Where to get car loans

  • Banks. Your bank most likely offers auto financing or a personal loan you can use to buy a car. Banks offer competitive interest rates, but you will need a good to excellent credit score to qualify.
  • Credit unions. Credit unions car loans also offer some of the most competitive interest rates, but you also need good to excellent credit and may need a membership to access their products.
  • Online lenders. Online car loan providers have more lenient requirements and can offer loans to borrowers with any credit situation, good or bad. They are faster to fund loans than banks and credit unions since their application process is less strict. However, online lenders tend to offer higher interest rates.
  • Online brokers. Online brokers like CarsFast or Loans Canada could be an ideal option if you have bad credit. By filling out one simple application, you can get car loan offers from multiple lenders who want to finance you.
  • Dealerships. You can always try to get financing directly from the dealership, though you might need to become a master negotiator to dodge typical dealership tactics. Dealerships may come with their share of hidden fees you need to pay attention to, but they’re pretty convenient. You can shop for your dream car and secure financing in the same spot.

Types of auto loans

There are many types of auto loans, which include the following:

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How to find the best car loans

Before you compare lenders for car loans, calculate how much you can afford to pay for a down payment, monthly repayments, any fees and your loan’s overall cost. Look up the taxes and fees associated with purchasing a car in your province or territory, and add them to the cost of each car you consider.

Banks, credit unions and online lenders often ask borrowers to choose a car before applying. Matching services and dealerships, on the other hand, usually ask you to come with an open mind. Regardless of where you apply, narrow down the makes and models of different cars in order to get an idea of the type of car you can afford.

To get the best car loan, ask yourself these 10 questions:

Click on each question to expand more information about what to look for.

4 red flags when looking for financing

Lenders or dealerships advertising any of these “perks” should ring the alarm bells – or at least prompt deeper research.

  • There’s no credit check. Dealerships often don’t run a credit check for buy-here-pay-here loans, but other types of loan usually require a credit check. Direct lenders advertising no credit check could be a scam.
  • It lets you take your car home before approval. This could be the sign of a “spot delivery scam,” where a dealer calls a few days later to announce that financing fell through and you now need to renegotiate your loan at a much higher price.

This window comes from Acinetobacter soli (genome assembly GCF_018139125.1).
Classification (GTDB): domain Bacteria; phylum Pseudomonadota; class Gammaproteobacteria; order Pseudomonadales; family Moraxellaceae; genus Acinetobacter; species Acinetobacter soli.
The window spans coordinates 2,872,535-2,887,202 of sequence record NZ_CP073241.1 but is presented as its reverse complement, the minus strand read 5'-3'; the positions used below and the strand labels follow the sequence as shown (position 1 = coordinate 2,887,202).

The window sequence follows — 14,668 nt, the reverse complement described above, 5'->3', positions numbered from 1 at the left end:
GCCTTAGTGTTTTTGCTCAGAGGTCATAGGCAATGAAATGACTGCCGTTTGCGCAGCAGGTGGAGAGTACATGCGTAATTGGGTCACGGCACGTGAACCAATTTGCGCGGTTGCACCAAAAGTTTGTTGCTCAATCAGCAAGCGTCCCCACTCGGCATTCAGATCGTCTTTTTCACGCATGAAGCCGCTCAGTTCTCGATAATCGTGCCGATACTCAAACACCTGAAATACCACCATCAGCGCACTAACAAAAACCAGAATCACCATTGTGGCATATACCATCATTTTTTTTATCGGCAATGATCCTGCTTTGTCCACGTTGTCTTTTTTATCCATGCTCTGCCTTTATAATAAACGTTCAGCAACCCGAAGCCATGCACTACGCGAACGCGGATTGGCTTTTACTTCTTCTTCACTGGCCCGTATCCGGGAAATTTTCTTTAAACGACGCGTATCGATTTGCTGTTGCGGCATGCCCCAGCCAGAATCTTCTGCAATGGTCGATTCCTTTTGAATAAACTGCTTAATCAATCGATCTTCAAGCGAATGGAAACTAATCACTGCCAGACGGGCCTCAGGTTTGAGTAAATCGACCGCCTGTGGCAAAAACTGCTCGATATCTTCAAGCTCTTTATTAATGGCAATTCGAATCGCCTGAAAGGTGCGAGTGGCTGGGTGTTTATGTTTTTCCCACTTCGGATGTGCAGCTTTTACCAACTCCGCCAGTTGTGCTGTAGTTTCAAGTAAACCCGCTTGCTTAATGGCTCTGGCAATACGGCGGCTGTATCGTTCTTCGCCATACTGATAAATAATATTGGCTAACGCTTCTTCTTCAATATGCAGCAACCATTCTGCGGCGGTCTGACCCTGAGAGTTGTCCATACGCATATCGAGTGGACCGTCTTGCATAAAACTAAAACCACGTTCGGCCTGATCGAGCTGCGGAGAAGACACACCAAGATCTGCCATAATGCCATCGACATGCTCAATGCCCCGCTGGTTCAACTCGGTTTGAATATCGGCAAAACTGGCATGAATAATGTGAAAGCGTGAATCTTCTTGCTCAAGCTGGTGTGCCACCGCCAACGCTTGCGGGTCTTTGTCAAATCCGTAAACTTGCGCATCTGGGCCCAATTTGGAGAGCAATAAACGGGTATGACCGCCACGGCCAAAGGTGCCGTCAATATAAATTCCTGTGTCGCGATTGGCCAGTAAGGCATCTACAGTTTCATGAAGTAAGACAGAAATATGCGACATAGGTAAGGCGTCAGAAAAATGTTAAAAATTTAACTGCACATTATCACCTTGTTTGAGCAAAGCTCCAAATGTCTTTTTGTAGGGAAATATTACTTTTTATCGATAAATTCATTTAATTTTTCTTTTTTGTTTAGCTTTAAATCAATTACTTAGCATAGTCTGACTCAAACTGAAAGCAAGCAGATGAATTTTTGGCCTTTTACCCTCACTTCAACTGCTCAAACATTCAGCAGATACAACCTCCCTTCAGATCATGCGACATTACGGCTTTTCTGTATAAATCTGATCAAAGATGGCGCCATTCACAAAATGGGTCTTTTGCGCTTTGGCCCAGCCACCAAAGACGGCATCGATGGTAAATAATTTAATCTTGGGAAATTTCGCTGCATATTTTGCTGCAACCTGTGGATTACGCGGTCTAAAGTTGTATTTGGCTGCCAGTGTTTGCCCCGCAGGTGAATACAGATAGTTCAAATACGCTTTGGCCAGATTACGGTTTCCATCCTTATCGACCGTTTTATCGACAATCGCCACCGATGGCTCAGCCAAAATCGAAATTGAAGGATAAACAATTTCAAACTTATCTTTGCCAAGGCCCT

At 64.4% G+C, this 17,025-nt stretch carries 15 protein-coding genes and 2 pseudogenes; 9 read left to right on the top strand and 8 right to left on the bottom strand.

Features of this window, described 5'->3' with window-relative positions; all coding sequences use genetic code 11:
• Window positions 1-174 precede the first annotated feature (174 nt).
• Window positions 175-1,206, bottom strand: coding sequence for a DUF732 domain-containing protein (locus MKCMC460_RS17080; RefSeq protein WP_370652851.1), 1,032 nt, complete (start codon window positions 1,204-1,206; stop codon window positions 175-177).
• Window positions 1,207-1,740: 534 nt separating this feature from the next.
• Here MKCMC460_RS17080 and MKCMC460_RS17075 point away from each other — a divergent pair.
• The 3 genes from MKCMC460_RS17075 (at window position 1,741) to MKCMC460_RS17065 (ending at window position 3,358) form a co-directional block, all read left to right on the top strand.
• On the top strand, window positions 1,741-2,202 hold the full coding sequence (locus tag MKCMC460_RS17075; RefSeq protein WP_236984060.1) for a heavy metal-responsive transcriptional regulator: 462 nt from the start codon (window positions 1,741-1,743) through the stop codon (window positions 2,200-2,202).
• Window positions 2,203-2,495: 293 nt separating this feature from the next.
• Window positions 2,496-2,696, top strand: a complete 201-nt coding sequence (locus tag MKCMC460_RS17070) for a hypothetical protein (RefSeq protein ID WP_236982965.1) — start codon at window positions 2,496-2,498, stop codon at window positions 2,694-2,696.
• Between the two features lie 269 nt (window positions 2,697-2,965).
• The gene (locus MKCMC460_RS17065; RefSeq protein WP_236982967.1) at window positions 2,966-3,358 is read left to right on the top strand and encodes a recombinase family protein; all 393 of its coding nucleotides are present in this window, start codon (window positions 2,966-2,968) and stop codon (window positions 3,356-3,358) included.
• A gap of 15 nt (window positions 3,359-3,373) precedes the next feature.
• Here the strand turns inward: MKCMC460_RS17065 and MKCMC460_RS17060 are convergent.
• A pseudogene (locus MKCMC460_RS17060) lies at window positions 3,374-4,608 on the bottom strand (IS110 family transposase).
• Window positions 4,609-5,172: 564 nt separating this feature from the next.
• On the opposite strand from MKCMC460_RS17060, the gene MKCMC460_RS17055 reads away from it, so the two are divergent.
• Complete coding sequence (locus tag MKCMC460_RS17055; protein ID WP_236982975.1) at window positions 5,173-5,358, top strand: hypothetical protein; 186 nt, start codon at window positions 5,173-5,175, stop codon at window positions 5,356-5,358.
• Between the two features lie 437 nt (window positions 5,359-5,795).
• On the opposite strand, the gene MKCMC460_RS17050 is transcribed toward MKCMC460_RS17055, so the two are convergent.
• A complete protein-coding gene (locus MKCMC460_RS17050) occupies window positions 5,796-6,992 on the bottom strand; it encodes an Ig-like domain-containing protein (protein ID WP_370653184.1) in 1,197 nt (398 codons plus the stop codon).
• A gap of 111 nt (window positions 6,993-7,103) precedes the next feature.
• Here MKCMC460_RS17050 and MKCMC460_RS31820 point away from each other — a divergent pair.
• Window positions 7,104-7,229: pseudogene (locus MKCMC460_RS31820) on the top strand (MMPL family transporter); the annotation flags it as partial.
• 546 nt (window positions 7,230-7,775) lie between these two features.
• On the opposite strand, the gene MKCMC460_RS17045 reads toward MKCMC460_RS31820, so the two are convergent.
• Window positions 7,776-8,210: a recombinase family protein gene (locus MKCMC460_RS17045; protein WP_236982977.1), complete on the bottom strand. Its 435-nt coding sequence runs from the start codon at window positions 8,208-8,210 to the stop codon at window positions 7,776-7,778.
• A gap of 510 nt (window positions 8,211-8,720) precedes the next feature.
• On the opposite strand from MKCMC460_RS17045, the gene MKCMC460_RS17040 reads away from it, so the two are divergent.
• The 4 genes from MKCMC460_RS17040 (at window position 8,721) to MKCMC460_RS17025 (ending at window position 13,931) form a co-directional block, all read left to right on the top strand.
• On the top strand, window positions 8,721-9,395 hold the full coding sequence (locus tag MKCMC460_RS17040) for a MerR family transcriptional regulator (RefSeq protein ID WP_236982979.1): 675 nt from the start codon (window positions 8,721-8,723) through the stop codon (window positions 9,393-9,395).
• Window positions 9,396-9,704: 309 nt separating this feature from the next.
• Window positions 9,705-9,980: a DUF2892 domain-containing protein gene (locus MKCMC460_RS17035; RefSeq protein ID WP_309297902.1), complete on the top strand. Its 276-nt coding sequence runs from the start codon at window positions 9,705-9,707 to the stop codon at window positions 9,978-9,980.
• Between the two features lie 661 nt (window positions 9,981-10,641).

• It lies about your credit score. Some dealerships con borrowers into paying higher interest by telling them their credit score is worse than it actually is. Yet another reason to check your credit report, and know what that number means, before comparing lenders.
  • It offers 0% car financing. You may not pay an APR on your car loan, but you typically aren’t able to negotiate your price or take advantage of rebates. Loan terms also tend to be shorter, sometimes to the point of being unaffordable. Be very careful with this option, as it’s usually offered quite frequently.

Common car loan scams

What else do I need to know before I apply for car loans?

Here’s the information you should have about your finances, the lender and the car loans you’re considering before you apply.

I’m ready to apply. What do I need to do?

The car loan application process can vary wildly depending on the type of financing you choose. Getting financing from a dealership doesn’t involve most of the steps outlined below, for example – instead, you start at the dealership.

What documents do I need?

Most lenders ask to see at least three documents when you apply for a car loan:

  • Your driver’s licence. Your lender might ask to see your licence or require your licence number. Either way, have it on hand.
  • Your insurance card. Some lenders require you to have specific car insurance before applying for a loan.
  • Employment verification. You might be asked to submit tax returns, bank statements or recent pay stubs to prove you make enough to afford your car loan.

5 reasons your car loan application was rejected

  • Bad credit. The pre-approval process for many lenders is a soft credit check only.
    How to avoid it: Know your credit score and your lender’s credit requirements before applying.
  • Paperwork mistakes. Missing or incorrect information on your application can land you in the rejection pile.
    How to avoid it: Carefully review your application before submitting it. Bonus points if you get someone else to look it over too.
  • A recent financial catastrophe. Foreclosure, tax liens and bankruptcies make you look like a risk to lenders.
    How to avoid it: Wait a year or so before all of that is behind you. Waiting not an option? Try a lender that doesn’t have such strict requirements, though it might cost you in higher repayments.
  • You asked for too much. You can be rejected if your lender doesn’t believe you’re able to repay a loan.
    How to avoid it: Only apply for a car loan you can prove you can afford – not one you think you can.
  • Inconsistent income. Unpredictable cash flow is not assuring to a lender that wants to be sure you can pay back a loan.
    How to avoid it: Freelancers might try to get a steady part-time gig on the books to show you have at least a reliable base income.

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I got my car loan. What happens next?

So, you’ve finalized the deal that got you behind the driver’s seat. Now it’s time to start paying off your car loan. With many lenders, you can set up automatic payments so you don’t forget to pay. Some even offer a discount on your interest rate for signing up for automatic repayments.

Keep track of your personal account and loan balance to make sure everything goes smoothly – sometimes even automated systems make mistakes. Contact customer service if you notice anything off.

Before signing your loan contract, find out if you can make early repayments without incurring additional fees by contacting your lender directly.

Frequently asked questions